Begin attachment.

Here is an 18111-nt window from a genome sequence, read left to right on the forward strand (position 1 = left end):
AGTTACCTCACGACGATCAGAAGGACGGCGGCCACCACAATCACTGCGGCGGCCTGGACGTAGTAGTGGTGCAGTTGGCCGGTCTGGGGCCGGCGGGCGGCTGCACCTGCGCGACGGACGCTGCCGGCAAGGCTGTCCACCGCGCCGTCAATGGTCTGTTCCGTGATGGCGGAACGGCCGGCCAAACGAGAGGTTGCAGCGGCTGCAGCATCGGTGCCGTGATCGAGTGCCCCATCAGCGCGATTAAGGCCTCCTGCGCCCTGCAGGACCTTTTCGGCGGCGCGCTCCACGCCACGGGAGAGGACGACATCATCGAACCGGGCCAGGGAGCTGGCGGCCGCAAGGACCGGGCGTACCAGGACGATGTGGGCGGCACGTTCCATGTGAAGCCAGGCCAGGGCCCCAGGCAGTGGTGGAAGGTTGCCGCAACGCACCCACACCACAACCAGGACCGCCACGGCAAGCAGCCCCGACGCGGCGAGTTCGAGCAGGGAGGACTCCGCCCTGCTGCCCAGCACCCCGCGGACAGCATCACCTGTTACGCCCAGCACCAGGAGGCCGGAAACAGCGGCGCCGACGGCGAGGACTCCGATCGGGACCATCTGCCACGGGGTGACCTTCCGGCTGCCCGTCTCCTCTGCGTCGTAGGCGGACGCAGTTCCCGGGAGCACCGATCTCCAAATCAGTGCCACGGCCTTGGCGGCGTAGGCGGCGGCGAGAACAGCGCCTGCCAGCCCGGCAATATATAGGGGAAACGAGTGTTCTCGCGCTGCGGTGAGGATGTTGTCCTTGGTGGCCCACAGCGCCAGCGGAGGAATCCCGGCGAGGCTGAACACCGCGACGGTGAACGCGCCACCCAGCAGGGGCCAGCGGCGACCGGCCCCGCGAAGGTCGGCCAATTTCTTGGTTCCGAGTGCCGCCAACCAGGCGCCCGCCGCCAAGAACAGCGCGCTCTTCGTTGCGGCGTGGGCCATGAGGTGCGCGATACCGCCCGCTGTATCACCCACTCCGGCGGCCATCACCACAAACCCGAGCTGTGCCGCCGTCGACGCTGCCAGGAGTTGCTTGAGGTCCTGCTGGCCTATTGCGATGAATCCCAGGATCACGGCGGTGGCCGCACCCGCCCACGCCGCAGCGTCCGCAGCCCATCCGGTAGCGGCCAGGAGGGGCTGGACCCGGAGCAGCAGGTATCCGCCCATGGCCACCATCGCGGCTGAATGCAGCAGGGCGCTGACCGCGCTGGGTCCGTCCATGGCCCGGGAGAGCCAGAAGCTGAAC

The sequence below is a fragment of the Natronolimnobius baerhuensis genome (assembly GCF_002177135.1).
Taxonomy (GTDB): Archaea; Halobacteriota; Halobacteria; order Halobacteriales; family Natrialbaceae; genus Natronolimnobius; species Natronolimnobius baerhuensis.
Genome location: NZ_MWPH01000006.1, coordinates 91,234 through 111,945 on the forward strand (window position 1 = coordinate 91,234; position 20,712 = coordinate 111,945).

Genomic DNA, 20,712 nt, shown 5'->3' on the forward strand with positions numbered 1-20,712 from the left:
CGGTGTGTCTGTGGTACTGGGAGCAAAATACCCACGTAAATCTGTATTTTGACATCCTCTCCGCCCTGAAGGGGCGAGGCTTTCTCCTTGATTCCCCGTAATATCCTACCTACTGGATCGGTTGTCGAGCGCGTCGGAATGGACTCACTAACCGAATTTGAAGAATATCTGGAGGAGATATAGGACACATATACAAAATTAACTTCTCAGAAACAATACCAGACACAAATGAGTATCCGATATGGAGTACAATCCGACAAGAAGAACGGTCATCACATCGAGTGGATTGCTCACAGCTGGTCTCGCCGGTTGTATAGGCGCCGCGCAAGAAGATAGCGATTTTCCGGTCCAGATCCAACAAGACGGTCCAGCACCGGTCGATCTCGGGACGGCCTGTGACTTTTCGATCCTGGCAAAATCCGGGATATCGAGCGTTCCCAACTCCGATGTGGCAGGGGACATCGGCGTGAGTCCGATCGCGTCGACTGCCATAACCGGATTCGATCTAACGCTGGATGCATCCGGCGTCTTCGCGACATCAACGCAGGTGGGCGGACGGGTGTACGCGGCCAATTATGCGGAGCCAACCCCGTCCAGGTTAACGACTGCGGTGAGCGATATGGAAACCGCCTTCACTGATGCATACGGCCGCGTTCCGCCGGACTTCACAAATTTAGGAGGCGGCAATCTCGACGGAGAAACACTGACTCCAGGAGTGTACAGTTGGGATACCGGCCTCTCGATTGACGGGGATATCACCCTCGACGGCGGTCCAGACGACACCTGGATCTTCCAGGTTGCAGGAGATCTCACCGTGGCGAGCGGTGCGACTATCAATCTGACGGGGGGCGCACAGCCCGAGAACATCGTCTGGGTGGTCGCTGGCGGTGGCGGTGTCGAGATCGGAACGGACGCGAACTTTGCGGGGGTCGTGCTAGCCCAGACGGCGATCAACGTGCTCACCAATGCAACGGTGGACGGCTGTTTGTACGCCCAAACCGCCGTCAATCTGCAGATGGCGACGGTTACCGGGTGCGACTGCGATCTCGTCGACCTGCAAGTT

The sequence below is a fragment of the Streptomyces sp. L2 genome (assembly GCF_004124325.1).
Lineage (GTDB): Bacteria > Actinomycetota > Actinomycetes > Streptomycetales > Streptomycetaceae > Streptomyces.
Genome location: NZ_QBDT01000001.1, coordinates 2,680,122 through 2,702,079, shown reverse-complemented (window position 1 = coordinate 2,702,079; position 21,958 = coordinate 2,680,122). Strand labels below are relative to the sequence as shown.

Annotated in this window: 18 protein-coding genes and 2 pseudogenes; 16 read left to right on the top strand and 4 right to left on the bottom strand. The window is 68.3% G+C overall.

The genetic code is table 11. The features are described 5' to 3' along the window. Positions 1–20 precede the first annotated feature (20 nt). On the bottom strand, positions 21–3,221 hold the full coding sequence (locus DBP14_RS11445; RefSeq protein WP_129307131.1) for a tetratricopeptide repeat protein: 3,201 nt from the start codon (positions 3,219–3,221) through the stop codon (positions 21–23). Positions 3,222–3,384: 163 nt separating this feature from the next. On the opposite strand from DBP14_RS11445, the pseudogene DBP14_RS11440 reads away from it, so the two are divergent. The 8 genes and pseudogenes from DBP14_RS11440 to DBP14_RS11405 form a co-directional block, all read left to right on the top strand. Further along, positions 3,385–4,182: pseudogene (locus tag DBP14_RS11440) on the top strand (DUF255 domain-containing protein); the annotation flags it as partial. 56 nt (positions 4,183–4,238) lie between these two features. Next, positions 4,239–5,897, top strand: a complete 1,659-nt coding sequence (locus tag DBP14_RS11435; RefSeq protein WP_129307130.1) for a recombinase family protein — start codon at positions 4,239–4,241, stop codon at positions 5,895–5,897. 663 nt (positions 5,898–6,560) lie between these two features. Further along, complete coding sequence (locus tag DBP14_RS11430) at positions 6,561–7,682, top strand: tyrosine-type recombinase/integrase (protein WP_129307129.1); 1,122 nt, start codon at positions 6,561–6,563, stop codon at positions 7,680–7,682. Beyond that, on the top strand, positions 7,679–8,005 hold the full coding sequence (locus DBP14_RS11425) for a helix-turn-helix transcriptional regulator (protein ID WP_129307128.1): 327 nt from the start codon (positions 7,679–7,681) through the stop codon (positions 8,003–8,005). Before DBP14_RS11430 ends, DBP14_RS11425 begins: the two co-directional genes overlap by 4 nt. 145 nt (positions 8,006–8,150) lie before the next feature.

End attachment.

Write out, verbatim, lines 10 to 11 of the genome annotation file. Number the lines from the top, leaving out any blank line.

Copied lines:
Genome location: NZ_QBDT01000001.1, coordinates 2,680,122 through 2,702,079, shown reverse-complemented (window position 1 = coordinate 2,702,079; position 21,958 = coordinate 2,680,122). Strand labels below are relative to the sequence as shown.

Annotated in this window: 18 protein-coding genes and 2 pseudogenes; 16 read left to right on the top strand and 4 right to left on the bottom strand. The window is 68.3% G+C overall.